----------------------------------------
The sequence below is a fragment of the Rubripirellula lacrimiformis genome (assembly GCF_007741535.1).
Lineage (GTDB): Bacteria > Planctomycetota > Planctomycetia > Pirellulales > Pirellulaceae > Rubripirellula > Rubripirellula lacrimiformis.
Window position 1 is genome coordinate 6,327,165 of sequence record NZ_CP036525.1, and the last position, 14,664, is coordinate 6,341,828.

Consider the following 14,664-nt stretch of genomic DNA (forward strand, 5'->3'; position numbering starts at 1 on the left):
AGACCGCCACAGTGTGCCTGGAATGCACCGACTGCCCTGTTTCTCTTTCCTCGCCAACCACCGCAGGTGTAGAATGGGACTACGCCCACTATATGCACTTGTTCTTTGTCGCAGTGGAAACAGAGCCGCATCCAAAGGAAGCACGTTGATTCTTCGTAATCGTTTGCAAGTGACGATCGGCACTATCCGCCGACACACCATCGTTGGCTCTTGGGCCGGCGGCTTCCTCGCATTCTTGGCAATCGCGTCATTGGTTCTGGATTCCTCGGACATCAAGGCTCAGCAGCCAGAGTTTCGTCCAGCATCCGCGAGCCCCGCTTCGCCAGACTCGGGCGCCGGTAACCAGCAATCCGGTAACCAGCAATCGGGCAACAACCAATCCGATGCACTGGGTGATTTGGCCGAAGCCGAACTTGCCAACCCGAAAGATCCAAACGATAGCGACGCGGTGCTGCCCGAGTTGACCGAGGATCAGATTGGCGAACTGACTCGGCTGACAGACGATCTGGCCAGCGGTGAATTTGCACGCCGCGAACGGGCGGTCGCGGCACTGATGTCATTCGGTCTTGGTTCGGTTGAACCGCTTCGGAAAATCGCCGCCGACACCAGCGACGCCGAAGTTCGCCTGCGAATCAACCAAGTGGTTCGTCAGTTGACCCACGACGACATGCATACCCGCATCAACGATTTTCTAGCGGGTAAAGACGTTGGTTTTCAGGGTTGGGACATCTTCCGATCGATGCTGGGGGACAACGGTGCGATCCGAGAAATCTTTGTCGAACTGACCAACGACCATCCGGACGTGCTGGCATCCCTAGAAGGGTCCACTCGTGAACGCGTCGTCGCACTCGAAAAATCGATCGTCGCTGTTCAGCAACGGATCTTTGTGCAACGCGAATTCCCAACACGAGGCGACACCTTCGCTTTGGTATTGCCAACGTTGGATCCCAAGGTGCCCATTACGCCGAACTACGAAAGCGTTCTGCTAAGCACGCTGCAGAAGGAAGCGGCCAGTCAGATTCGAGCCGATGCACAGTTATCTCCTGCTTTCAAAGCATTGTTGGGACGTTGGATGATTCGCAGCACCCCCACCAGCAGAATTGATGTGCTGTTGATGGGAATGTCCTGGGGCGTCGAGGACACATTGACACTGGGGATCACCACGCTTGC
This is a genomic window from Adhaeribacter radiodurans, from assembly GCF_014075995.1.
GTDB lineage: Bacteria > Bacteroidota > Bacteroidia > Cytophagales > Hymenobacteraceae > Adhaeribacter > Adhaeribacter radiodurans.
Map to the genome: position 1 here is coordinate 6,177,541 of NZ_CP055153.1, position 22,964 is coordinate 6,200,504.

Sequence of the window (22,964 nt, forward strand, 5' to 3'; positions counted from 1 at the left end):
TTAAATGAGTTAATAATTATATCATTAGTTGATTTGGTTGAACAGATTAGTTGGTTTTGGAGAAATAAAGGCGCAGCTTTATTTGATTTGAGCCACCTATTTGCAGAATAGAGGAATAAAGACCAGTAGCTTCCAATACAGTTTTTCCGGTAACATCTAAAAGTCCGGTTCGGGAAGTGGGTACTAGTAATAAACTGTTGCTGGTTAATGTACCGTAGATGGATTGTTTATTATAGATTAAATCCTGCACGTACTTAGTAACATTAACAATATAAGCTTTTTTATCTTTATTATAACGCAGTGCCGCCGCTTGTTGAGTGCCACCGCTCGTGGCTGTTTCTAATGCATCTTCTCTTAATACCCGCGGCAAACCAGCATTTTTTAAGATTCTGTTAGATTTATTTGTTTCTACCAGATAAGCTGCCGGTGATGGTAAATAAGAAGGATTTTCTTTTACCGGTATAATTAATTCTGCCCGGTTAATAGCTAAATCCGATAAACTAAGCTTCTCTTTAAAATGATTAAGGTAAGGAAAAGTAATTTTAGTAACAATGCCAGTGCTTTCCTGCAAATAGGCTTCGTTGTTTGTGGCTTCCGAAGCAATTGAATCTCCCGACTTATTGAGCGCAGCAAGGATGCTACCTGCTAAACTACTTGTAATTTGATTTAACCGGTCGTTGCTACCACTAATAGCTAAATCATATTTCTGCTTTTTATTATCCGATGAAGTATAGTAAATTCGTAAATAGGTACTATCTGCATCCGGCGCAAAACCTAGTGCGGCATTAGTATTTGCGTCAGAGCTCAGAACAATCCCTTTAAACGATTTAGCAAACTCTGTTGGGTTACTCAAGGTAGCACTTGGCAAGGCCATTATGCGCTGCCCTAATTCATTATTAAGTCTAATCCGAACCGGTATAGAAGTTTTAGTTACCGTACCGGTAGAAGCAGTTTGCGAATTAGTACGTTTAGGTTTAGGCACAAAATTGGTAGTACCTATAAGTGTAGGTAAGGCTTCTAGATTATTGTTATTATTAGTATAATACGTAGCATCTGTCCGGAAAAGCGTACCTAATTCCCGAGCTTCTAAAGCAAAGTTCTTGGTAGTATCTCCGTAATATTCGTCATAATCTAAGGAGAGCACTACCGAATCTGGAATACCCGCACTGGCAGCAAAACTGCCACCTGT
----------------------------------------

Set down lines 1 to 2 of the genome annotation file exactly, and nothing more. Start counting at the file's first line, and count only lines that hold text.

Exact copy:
The sequence below is a fragment of the Rubripirellula lacrimiformis genome (assembly GCF_007741535.1).
Lineage (GTDB): Bacteria > Planctomycetota > Planctomycetia > Pirellulales > Pirellulaceae > Rubripirellula > Rubripirellula lacrimiformis.